“Please don’t take this personally, but there is something I’ve wanted to do all my adult life, and now I’m going to do it.”

Then I punched him in the face, got in my car and drove away. I went at seventy miles an hour all the way home through the suburbs, attracting lots of blasts on horns and flashes of speed cameras but disappointingly, no police cars.

At home, I had a stiff drink, then I called my wife. She was at a business conference in New York. I had begged her not to go, but she had belittled my worries, telling me that everything would be fine and I shouldn’t be a baby. Now I’d show her! They were five hours behind – hopefully I’d catch her before she left the hotel. But there was no answer, only a recorded greeting informing me that she would be in meetings all day and would not be contactable until late in the evening – by which time it would be the middle of the night here. Damn her! I left a message: “Hello, dearest. Got my test results. I have twenty four hours to live. Have a nice meeting.”

What to do? I had to live these final hours in style. I trawled the internet desperately, looking for suitable thrills. Eventually I settled on chartering a helicopter. Five thousand quid – every penny I had in the world, pretty much, but you can’t take it with you, can you? I told the pilot to land in my rich neighbours’ enormous back garden, telling him it was mine. Then I hacked my way through their fence with an axe – always hated that bloody thing, blocking out the view – and walked across their lawn. I was pleased to see them sitting open-mouthed on the patio, so I gave them a cheerful wave and ripped the heads off some roses for good measure before we took off.

The flight was great! He took me all over the place – over London, round the Welsh mountains. Worth every penny, I thought. But it was all over too quickly – there were still well over half of my twenty-four hours to go. I couldn’t let them go to waste. It occurred to me that I had a score to settle with my horrible boss at work, who had always treated me like crap and ignored my claims for promotion. I drove the mile or so to the office and rammed my rusty old Vauxhall Astra straight into his new BMW. A couple of kindred spirits in the car park gave me a round of applause.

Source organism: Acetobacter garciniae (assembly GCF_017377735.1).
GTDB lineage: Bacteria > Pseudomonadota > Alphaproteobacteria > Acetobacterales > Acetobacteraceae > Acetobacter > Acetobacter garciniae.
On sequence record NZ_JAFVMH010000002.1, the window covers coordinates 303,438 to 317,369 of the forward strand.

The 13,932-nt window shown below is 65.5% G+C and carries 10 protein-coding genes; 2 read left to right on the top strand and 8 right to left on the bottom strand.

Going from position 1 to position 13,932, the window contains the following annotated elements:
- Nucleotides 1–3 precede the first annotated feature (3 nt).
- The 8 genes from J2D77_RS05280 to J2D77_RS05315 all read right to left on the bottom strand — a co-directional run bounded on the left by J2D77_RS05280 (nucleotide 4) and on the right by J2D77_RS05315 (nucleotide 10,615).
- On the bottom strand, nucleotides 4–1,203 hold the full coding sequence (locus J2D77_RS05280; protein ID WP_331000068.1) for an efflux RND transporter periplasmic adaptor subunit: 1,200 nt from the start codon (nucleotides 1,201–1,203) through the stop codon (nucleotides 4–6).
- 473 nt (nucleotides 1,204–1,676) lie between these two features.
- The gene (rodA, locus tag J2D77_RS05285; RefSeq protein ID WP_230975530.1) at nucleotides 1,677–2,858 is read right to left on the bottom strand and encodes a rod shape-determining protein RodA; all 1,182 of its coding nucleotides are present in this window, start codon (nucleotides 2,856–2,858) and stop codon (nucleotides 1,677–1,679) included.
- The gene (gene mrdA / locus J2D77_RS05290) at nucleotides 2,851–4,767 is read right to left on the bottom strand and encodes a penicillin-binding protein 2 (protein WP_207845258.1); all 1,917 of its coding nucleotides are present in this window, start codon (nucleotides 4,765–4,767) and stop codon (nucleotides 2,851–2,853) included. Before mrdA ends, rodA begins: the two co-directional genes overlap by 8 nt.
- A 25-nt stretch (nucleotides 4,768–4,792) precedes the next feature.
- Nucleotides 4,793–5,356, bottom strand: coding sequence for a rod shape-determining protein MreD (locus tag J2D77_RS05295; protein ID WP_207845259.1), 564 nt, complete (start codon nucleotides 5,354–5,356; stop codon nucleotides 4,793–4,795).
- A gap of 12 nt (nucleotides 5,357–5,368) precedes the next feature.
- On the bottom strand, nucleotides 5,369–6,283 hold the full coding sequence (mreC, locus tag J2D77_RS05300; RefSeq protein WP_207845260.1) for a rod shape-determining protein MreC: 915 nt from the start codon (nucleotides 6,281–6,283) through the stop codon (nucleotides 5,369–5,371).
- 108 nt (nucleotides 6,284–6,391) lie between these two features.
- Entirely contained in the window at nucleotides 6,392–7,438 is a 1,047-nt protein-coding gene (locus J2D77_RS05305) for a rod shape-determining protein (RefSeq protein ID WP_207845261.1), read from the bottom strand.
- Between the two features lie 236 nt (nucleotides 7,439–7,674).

Walking home, still waiting for the next idea, I saw an attractive woman on the other side of the road. On the spur of the moment, I walked over to her.

“Excuse me, I’ve only got fifteen hours to live. I was wondering if you would be kind enough to spend them with me.”

She laughed. “Nice try, but I’m afraid I’m spoken for.”

“Yeah, me too, but my wife’s in New York and I’ll be dead by the time she gets back. Seriously, it’s all true. I got the test results this morning. Brain tumour. One day to live. Got to make the most of it. Look, you don’t have to do anything you don’t want to: all I’m asking for is a bit of company in my final hours. And right now, what I want to do is find the poshest restaurant in town and treat you to a slap-up meal and all the champagne you can drink. Come on, cheer up a dying man: what harm can it do? Tell your boyfriend you had to work late or something. The name’s Mark, by the way.”

She thought for a few seconds. “All right, Mark. On the off chance you’re telling the truth, I’ll come for a meal with you – but nothing more than that, OK? My name’s Michelle.”

We had a great time – or at least, I’m pretty sure we did, from what I can remember of it after all that champagne. I woke up at eleven o’clock in a hotel, feeling more than a little ill – though not as ill as I ought to be feeling, given that my twenty four hours was already up. I heard a groan.

“Oh my God, what the hell am I doing here?” said Michelle. “I am so going to regret this.” She looked at her watch. “I’m not being funny, but aren’t you supposed to be dead?”

Before I could answer, my mobile phone rang.

“Mr Sullivan? It’s Doctor Jones here. I’m so sorry once again for the twenty-four hour delay in your test results. I do appreciate this must have been very upsetting for you. Anyway, I’m pleased to say that the tests have now been completed, and I’m even more delighted to tell you that the results were negative. You have absolutely nothing to worry about.”

Oh yeah?